Summary of the recommendation regarding art dealership Katz (RC 1.90-B) issued by the Advisory Committee on the Assessment of Restitution Applications for Items of Cultural Value and the Second World War
The claim was submitted by 21 descendants of Nathan and Benjamin Katz, among whom two of Nathan Katz’s children, and grandchildren of both Benjamin and Nathan Katz. They live in six different countries and are represented by lawyer Thomas Kline from the United States.
Claimed works of art
The application for restitution concerns 187 paintings and 2 tapestries from what is known as the Netherlands Art Property Collection (NK Collection) containing art recovered from Germany after the war. The NK collection is part of the Dutch National Art Collection. Today, these works of art are in several different museums and government institutions in the Netherlands. The painting Man with a high cap by F. Bol (NK 1668), the only work the Committee recommends returning, is on loan to Museum Gouda.
The Katz claim was assessed on the basis of restitution policy criteria applicable to the NK collection, which are based in turn on the so-called Ekkart Recommendations for the restitution of artworks of art dealers, which were adopted by the government in 2004 on the advice of a committee headed by Rudi Ekkart. The rules for assessing cases involving art dealers are more stringent than those for private owners. Dutch art dealer policy is based on the principle that an art dealership’s objective is to sell, even during the war and even if the dealers were Jewish.
The two reasons the Restitutions Committee had for rejecting the Katz claim, with the exception of one work, are:
a. for the majority of the claimed works, it has not been proved with sufficient probability that art dealership Katz owned them during the war, and
b. for the majority of the claimed works, sale under duress is considered improbable.
The first important question when assessing the claim was whether it has been proved with a high degree of probability that art dealership Katz held the title to the claimed works of art. If this question cannot be answered in the affirmative, there is no longer any basis for the claim and a work of art is not eligible for restitution. The applicants were only able to submit a few documents of the art dealership’s records, so that the Committee had few direct sources from which to draw during its investigation.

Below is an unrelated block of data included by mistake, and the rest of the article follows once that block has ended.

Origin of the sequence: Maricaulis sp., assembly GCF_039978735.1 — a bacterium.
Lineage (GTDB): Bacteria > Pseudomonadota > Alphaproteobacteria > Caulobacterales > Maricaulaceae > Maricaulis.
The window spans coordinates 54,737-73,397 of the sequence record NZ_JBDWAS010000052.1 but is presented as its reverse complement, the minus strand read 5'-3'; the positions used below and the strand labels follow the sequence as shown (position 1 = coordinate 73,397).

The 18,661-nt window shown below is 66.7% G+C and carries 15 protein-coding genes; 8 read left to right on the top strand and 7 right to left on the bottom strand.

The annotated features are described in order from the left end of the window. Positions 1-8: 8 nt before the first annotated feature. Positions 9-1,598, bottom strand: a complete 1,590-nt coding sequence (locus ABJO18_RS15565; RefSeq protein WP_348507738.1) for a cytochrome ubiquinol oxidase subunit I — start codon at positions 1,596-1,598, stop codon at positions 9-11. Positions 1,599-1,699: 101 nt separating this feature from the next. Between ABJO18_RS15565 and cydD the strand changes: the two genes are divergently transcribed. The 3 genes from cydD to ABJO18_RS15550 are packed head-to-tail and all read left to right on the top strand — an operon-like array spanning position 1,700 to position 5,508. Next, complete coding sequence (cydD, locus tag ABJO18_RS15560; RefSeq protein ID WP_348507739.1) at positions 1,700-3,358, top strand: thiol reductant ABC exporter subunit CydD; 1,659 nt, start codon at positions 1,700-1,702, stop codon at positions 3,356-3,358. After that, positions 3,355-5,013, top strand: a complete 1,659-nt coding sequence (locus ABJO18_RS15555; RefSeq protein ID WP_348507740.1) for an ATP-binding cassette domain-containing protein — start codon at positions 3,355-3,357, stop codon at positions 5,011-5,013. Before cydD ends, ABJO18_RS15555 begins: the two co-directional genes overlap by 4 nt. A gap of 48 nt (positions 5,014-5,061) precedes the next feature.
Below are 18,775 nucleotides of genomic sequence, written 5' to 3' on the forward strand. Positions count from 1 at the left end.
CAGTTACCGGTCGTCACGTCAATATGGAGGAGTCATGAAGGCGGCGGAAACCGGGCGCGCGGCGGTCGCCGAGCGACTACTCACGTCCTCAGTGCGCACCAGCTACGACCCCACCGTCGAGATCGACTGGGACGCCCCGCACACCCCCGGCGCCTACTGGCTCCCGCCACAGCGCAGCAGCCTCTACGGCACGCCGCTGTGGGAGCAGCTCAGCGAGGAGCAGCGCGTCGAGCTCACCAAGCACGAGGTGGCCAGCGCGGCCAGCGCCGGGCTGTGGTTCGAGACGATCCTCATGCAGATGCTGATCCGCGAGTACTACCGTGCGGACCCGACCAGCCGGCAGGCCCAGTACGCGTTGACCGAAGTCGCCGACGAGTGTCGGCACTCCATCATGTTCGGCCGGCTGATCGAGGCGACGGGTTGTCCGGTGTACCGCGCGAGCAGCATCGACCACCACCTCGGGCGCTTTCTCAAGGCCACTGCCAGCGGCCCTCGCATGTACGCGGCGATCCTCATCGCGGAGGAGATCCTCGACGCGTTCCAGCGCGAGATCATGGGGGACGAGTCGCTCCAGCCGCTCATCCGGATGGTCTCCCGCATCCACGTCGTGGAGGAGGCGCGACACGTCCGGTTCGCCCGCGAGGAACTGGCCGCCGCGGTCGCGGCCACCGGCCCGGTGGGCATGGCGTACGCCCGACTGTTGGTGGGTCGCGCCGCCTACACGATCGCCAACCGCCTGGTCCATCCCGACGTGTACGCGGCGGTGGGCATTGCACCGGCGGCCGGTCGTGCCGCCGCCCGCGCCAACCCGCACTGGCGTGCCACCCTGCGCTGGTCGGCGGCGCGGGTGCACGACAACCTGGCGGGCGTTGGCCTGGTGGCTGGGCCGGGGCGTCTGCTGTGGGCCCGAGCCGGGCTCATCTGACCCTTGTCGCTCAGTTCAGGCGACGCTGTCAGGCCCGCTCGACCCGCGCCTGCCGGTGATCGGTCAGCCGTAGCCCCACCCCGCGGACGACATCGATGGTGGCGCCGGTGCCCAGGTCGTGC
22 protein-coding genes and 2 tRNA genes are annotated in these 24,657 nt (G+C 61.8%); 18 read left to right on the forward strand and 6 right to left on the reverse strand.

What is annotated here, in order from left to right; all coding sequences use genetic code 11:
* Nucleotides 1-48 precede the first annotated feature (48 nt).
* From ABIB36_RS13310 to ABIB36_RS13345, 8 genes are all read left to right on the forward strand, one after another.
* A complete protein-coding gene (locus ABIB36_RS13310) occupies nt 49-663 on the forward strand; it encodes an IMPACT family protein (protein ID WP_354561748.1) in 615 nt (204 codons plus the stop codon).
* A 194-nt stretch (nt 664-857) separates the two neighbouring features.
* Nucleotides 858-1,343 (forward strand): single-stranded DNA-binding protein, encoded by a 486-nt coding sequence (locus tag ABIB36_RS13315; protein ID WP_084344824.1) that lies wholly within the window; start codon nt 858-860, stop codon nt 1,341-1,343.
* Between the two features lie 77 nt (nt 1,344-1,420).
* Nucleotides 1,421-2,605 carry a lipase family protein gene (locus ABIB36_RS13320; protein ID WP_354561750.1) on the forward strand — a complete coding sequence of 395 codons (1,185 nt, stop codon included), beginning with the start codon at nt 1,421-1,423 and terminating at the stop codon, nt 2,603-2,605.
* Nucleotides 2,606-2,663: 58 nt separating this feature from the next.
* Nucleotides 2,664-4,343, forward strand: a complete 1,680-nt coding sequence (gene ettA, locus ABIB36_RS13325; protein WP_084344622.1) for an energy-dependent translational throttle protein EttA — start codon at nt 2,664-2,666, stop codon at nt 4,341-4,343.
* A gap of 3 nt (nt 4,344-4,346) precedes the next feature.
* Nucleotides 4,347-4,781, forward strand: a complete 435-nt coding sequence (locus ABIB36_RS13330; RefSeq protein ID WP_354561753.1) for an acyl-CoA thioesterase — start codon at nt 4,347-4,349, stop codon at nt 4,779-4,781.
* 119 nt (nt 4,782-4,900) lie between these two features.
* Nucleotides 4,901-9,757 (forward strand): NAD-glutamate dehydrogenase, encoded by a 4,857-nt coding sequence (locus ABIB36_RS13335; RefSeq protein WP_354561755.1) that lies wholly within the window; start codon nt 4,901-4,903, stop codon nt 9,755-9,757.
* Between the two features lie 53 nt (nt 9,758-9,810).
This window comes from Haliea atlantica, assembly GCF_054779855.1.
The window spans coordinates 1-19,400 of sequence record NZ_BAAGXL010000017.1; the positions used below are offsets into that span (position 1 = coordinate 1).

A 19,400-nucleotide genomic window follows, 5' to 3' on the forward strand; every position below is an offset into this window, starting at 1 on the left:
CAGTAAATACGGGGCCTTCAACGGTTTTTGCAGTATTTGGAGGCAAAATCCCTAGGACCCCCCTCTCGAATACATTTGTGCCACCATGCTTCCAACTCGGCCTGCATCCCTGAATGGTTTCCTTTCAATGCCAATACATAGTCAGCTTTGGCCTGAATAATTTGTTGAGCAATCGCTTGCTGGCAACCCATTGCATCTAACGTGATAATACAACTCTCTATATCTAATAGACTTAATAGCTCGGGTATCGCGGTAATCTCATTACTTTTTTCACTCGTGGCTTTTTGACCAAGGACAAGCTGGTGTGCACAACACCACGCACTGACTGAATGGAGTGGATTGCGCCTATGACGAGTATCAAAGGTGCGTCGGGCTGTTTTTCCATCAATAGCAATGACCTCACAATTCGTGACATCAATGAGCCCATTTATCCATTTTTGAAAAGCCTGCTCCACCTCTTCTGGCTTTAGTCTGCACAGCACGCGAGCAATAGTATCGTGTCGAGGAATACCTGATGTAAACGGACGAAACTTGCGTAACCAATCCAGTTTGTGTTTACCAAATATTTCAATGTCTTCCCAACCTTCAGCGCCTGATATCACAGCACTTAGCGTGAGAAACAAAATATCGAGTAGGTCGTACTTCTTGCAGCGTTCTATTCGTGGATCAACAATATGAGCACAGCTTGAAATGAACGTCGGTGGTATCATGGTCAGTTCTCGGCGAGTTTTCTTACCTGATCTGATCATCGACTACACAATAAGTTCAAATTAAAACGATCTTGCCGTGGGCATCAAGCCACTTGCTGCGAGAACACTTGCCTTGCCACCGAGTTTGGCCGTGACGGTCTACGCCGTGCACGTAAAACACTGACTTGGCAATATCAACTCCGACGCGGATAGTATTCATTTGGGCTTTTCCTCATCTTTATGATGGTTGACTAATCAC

Following exhaustive research by both the Committee and the applicants, ownership of most of the works has not proved very probable. Although art dealership Katz was involved in trading most of the claimed objects during the war, that fact alone is not sufficient. The fact that art dealership Katz was involved in the sale of an artwork – often a reason why the name Katz is cited in a provenance overview – does not sufficiently prove the assumption that art dealership Katz can actually be considered the owner. During the occupation, the Katz brothers often acted as middlemen and intermediaries for German buyers. The investigation has also shown that the brothers had already sold the majority of their own trading stock to the German dealer Alois Miedl in the summer of 1940.
Loss of possession
During the war, the 189 claimed objects were sold during the following transactions.
1. Sales to Alois Miedl
The majority (101) of the claimed works of art were part of a bulk sale of several hundreds of works of art to German art dealer Alois Miedl. In August 1940, Miedl bought several hundreds of works from Nathan and Benjamin Katz, for which the brothers received NLG 1.8 million in return. This concerned a large part of the trading stock of art dealership Katz. Several smaller transactions followed this major sale. The Committee does not consider these transactions involuntary loss of possession but rather as sales within the context of an art dealership’s business activities. In support of this opinion, the Committee refers to Benjamin Katz’s post-war statements, in which he indicated at different points in time and in different ways that Miedl never brought any pressure to bear on him or his brother during these transactions.
2. Linz works (sales to Hans Posse)
It has been ascertained for 65 of the claimed works of art that they were bought by German museum director Hans Posse at or through art dealership Katz. These purchases were made to build up a collection for the Führermuseum which Adolf Hitler planned to open in Linz. During the first year of the occupation, Posse and his assistants purchased large quantities of paintings from art dealership Katz. In addition, Nathan Katz was expected to scour the Dutch art market for works of art that could be of interest to Hitler’s art collection. Because of these activities, the Katz family received temporary protection from anti-Jewish measures.